A picture of chinampas appeared in Karl Weule’s Leitfaden der Voelkerkunde (Leipzig, 1912). Thanks, Wikipedia!

Whereas the Aztecs had been able to create and maintain floating gardens, those poor Indians that lived and died a few meters from the travellers were “only” capable of building gardens on the margins of muddy lake-shores.

Looking into a less-than-perfect present isn’t as attractive as looking back to a golden past.

This idea had occurred to me in Greece. I wondered about how darn hard it must be, living in a country with such a glorious, idealised past—and knowing that it’s likely you’ll never, ever be able to compete with that platonic version of yourself.

Fights against imaginary, past versions of yourself are lost battles: they will always come out shinier, bigger, better… because they needn’t be true to reality.

I know that chinampas never floated. I know now— and yet I still wish they had. I wish I could hold onto my floating gardens, because they are such a lovely concept. Floating gardens are amazingly good to think.

Truth doesn’t make facts stickier, nor more memorable.

And we often give more credit to things that fit into our narratives of reality, rather than to those that —despite being true— clash with the stories we tell ourselves and others.

Sometimes myth & romance are much more attractive than reality.

This needn’t be a problem, mind… unless and until we confuse them, and end up preferring the beautiful floating fiction, rather than the muddy, solid truth.

Love the stories at the edge where people and plants meet? I've got a free list of plant-o-philic resources for you...



If jellyfish barge is something that interests you, go straight to PNAT’s website section on the project, or to the startup’s Facebook page where they publish the latest news. The Planthunter also has a lovely article on this truly floating farm: Jellyfish Barges: the future of urban farming?

The first book where I discovered the chinampas (technically correct, yet slightly misleading) was Murphy, D. J. 2007. People, Plants and Genes. The Story of Crops and Humanity. Oxford University Press.

The article that began to clear up the chinampa-mess in my head was Crossley, P. L. 2004. Just Beyond the Eye: Floating Gardens in Aztec Mexico. Historical Geography 32: 111-135.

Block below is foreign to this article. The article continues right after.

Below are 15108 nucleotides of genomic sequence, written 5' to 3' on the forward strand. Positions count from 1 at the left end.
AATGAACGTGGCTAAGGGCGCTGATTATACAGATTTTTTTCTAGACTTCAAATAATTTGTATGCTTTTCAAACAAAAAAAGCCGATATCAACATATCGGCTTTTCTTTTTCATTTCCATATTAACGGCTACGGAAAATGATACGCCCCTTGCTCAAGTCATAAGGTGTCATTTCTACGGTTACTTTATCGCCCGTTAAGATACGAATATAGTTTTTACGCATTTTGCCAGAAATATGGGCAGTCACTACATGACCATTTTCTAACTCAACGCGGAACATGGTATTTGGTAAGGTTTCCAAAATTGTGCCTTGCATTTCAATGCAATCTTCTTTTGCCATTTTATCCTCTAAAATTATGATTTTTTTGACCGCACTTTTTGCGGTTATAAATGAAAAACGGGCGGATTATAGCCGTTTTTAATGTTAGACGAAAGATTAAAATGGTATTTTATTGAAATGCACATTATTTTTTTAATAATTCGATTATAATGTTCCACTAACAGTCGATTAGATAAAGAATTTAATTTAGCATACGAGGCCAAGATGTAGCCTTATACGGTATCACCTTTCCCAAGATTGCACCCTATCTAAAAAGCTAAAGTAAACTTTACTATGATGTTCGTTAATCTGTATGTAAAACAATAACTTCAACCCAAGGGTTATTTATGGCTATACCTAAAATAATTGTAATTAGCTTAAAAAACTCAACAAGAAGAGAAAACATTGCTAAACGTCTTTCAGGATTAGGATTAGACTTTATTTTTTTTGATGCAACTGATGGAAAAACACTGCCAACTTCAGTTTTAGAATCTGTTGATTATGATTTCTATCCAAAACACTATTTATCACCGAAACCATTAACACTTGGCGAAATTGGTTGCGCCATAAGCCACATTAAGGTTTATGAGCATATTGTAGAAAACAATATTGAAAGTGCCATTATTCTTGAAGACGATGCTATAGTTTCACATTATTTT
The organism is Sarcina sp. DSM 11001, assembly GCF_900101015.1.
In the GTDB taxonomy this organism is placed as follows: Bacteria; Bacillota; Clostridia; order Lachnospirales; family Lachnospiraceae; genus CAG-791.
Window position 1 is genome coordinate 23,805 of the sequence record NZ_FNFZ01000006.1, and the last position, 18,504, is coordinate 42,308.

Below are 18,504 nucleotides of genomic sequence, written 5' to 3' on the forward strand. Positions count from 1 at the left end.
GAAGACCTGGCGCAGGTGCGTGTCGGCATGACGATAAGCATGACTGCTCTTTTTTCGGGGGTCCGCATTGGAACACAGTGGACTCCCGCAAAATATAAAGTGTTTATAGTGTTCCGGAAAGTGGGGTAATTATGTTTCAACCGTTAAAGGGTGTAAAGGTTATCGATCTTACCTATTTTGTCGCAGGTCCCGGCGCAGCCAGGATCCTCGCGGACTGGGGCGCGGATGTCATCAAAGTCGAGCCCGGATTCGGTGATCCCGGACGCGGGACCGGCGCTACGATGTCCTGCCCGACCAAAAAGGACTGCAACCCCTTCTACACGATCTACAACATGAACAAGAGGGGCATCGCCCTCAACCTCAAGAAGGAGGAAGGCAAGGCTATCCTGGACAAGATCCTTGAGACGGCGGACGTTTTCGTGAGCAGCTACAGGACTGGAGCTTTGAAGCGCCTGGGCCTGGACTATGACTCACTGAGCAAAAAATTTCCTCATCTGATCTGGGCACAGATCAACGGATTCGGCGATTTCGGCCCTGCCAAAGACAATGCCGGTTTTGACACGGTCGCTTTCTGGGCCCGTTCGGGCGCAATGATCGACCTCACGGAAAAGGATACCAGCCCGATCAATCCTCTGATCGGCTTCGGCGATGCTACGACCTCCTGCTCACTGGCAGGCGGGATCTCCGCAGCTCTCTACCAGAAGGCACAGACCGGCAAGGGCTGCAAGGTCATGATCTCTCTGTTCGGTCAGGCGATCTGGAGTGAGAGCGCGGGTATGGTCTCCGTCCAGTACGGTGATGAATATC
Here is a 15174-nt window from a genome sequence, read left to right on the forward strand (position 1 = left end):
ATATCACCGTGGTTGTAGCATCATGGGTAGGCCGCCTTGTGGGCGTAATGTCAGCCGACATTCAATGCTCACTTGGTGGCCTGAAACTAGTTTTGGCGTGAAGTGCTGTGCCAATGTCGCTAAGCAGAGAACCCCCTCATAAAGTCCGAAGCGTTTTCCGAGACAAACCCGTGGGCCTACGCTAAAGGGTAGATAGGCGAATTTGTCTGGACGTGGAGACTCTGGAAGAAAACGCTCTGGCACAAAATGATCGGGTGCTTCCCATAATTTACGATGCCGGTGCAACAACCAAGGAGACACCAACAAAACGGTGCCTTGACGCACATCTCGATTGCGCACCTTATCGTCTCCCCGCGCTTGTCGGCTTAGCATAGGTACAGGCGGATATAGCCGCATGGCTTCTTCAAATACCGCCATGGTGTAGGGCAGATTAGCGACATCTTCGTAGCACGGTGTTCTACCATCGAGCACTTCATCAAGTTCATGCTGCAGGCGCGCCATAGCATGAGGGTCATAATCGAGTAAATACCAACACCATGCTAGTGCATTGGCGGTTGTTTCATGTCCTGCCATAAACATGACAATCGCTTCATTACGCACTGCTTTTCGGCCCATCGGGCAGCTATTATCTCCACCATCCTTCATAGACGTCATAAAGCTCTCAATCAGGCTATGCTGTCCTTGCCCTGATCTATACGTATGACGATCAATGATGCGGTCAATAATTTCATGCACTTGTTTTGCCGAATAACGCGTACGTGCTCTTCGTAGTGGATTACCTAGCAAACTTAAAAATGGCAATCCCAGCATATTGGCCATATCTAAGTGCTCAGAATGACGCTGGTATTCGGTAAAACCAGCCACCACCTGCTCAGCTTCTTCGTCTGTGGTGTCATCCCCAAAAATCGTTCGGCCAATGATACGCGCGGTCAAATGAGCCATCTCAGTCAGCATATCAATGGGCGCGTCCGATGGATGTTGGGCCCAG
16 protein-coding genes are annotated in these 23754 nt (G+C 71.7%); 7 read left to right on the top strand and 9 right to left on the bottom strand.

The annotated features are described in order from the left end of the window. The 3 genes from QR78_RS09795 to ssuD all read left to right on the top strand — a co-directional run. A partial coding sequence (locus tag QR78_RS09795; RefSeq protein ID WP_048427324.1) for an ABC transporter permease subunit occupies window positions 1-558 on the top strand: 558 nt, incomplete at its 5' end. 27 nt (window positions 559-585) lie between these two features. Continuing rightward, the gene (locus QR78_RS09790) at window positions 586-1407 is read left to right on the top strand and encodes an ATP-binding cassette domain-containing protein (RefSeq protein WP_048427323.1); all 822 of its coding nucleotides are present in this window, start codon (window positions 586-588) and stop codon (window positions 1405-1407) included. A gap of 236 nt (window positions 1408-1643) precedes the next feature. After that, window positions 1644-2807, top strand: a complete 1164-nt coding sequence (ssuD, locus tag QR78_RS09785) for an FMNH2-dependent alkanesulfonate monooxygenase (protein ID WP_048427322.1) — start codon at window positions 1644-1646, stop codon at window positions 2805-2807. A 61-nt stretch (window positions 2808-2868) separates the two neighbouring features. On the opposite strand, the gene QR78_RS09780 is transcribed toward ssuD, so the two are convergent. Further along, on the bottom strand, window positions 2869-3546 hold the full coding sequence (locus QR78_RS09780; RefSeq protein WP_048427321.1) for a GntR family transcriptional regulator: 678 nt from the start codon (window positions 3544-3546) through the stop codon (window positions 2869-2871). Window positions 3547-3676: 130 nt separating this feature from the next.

If you happen to read Spanish and Italian, both Acosta’s and Clavigero’s texts are freely available on the internet:

Historia natural y moral de las Indias (…), (book VII, ch. 9: Del estraño (sic) tributo que pagavan (sic) los Mexicanos alos de Azcapuzalco, see pp. 472 for references to “sementera mouediza en el agua”, “moving seedbed on water”);

Storia antica del Messico (…) (volume II, Book VII, 27: Campi, ed orti galleggianti nel lago messicano).

Humboldt’s observations are also available; I consulted its Spanish edition from 1822:

Ensayo político sobre el reino de la Nueva España (vol. I, book III).

Poinsett’s reference to chinampas comes from a book digitalised in Archive.org.

Another wonderful article that examines the myth of the floating garden and puts it to the test (floating chinampas would fall apart…) is Willey, N. L. and García Prada, C. 1939. El Embrujo de Las Chinampas. The Hispanic American Historical Review 19 (1): 83-99.

Crossley’s academic profile is here; it includes a link to his website on chinampas.

FAO also devotes a section to chinampa agriculture; despite not floating, chinampas are an amazingly productive system worth protecting, perhaps even replicating elsewhere (with suitable conditions).

How to build a chinampa? If you understand Spanish, you can check out the manual I cite, right here.

One of the latest articles perpetuating the myth of the floating chinampa can be read here: The Ingenious Floating Gardens of the Aztecs | Eco Snippets.


Lovely header picture and black&white shot of sunrise in a Xochimilco chinampa come from flick user Serge Saint’s wonderful album, Amanecer en Xochimilco. Go have a look, because they are simply beautiful.

Next one, as previously mentioned, comes from Arthur Magin’s Histoire des jardins anciens et modernes (1887), digitalised and freely available via Biodiversity Library.

Picture of current chinampa in San Luis comes from Crossley’s website (link below the picture); I’ve already referenced the origin of Poinsett’s manuscript image. Painting by Villegas comes from Wikipedia (see link below picture).

All other photos are by Yours Truly; please send me a line if you wanna use them!